Popular Cuban Drinks
Coffee can probably be considered the most popular Cuban drink. Coffee beans
are also among the three most popular items exported out of the country by foreign
travelers (the others being alcohol and tobacco products). Espresso-style coffee is
the standard. Some tourist resorts offer American-style coffee as well, but this is
rare. On resorts, cappuccinos, cafe con leche and other coffee inspired drinks are
Most Cuban households brew their coffee in old fashioned, aluminum cafeteras .
Many state-run cafeterias and independently-run paladares and chiringos also use
this method. Only large bars and fancy tourist restaurants and resorts have profes-
sional espresso machines.
Fresh roasted coffee beans can be purchased at most supermarkets and small
stores. Cubanita is one of the most popular brands, but there are several others. A
wide selection of roasted coffee is also available at airport stores. There are very
few places for foreigners to find coffee beans at bargain prices in Cuba. Generally,
roasted bean prices are on par with European and American coffee bean rates and
are mostly uniform throughout the island. It is always more cost effective to buy a
cup of coffee rather than to brew your own.
Given the abundance of fresh fruit in Cuba, it is no wonder that fruit juice is hugely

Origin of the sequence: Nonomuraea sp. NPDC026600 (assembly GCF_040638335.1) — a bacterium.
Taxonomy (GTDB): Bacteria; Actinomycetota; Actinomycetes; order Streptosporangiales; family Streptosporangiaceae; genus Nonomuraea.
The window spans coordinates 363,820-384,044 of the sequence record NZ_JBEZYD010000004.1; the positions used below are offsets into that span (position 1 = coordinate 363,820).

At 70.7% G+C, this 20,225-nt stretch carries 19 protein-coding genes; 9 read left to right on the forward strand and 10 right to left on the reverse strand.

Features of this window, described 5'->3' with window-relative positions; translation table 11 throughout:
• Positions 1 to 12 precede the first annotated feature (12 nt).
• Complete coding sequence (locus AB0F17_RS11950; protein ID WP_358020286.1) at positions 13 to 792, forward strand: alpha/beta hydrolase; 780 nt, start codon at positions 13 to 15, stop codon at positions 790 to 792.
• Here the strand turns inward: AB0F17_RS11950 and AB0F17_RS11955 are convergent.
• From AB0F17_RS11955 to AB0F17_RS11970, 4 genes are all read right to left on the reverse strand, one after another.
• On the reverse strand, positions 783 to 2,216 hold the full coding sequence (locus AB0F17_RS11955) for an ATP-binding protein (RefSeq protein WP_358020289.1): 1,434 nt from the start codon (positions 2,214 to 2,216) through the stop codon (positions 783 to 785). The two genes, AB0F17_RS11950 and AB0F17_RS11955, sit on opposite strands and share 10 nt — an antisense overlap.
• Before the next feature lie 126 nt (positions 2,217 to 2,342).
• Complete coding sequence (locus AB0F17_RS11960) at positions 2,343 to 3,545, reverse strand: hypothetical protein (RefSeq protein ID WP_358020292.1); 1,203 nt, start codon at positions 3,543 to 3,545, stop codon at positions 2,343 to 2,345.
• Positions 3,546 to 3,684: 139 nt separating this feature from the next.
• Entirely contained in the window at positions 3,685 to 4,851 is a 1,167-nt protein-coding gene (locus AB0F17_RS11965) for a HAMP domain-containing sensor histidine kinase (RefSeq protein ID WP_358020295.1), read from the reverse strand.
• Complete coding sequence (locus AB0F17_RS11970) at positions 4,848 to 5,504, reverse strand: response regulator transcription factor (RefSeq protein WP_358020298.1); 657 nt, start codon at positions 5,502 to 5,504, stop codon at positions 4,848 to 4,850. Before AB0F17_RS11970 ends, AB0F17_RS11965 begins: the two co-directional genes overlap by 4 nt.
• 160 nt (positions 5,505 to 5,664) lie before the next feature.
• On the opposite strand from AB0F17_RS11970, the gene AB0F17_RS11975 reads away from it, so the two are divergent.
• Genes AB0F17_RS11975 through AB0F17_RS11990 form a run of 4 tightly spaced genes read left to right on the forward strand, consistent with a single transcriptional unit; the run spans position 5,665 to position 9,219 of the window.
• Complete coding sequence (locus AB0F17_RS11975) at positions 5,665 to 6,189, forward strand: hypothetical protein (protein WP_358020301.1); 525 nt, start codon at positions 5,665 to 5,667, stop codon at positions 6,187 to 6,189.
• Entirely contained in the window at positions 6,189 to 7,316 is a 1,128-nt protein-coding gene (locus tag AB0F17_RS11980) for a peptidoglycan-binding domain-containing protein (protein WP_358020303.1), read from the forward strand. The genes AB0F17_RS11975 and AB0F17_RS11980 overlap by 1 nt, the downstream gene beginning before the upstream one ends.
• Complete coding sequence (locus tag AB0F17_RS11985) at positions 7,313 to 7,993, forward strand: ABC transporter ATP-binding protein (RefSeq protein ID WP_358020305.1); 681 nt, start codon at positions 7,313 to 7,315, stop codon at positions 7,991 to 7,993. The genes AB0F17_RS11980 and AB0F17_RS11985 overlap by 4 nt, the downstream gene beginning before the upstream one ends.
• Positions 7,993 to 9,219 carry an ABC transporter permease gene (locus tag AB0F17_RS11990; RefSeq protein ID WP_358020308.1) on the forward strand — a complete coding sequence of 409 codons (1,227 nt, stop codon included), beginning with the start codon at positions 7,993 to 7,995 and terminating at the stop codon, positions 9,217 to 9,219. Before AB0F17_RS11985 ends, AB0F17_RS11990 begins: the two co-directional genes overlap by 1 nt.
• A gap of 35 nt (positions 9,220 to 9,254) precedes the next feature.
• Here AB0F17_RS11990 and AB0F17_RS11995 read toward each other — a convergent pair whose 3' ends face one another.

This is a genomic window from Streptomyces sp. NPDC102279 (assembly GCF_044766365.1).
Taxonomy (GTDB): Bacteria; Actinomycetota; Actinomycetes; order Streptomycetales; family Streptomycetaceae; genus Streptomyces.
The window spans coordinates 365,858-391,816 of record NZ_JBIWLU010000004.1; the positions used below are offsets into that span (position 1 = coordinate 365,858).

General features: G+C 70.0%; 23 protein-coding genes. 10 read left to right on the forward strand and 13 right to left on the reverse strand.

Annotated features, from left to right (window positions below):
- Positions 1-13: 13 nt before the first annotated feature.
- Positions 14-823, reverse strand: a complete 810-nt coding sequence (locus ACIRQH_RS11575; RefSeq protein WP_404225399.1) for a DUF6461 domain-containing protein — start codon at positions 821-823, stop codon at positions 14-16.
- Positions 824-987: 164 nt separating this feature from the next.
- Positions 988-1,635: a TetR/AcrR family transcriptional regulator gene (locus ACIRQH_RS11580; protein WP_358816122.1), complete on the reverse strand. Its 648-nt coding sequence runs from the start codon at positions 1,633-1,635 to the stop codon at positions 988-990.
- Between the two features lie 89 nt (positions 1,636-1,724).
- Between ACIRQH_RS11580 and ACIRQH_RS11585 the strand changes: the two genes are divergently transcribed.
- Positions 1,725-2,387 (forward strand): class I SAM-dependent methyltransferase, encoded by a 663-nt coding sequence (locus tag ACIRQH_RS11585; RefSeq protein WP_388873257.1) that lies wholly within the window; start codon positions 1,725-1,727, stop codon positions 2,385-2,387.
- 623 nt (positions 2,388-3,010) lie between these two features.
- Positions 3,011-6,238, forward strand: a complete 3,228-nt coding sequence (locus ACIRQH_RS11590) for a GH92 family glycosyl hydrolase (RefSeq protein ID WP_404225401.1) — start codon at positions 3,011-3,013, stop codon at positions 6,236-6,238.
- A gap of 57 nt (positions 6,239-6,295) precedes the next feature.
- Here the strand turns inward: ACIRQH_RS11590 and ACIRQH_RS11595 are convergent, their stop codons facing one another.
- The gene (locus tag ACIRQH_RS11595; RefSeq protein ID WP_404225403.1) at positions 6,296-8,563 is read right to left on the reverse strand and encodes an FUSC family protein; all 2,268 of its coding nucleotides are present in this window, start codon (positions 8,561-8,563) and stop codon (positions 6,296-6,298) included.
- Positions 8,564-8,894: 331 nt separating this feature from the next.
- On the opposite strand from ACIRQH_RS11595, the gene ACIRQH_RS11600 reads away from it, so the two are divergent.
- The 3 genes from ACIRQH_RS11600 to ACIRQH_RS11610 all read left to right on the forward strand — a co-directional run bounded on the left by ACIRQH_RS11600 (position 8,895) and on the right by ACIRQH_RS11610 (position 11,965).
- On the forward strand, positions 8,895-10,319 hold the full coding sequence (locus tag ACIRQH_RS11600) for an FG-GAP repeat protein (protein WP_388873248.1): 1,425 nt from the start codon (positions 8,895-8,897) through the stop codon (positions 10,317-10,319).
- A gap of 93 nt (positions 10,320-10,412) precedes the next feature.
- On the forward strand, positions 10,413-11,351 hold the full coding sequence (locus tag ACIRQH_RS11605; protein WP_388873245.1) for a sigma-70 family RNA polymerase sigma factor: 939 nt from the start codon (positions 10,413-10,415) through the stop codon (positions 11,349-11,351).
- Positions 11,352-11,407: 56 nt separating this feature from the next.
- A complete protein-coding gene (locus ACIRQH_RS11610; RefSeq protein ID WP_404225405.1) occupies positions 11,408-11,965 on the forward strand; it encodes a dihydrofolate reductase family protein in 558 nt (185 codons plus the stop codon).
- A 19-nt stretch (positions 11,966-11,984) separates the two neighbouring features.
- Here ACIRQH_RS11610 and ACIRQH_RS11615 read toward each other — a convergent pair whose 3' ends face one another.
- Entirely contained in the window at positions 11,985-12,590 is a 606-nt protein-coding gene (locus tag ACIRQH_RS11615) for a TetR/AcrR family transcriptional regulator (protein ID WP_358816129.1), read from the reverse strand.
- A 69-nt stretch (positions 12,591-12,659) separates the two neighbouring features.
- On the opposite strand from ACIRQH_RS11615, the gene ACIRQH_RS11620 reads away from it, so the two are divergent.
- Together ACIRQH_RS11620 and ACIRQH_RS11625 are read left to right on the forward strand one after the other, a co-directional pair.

popular. All restaurants and fast food joints will offer a selection of natural juices
( jugos naturales ) and the price will usually be about 2 to 3 pesos (MN) per cup.
Pineapple, guayaba , mango, and orange are the most popular juice choices. For
more exotic flavors, you can sometimes find juice made from tamarind ( tamarindo ),
papaya ( fruta bomba ), mamey or chirimoya .
The juices are usually of very high quality, most being freshly pressed on the
premises where they are sold. Markets also sell fresh juice in larger portions. Typ-
ically a 1 liter bottle of juice can be purchased for about 20 pesos (MN).
In most cases, when you purchase a serving of juice at a street-side restaurant, it
will come served in a glass cup. After you drink it, you must return the cup to the
store counter, where it is promptly washed and reused. You are also free to bring
your own reusable cup or bottle, which the server will gladly fill.
Another extremely popular juice choice is guarapo frio . This is freshly pressed sug-
ar cane juice, served with crushed ice. Guarapo frio is sweet, nutritious, refreshing
and cheap. It is only sold at specialized, state-run guarapera stands which are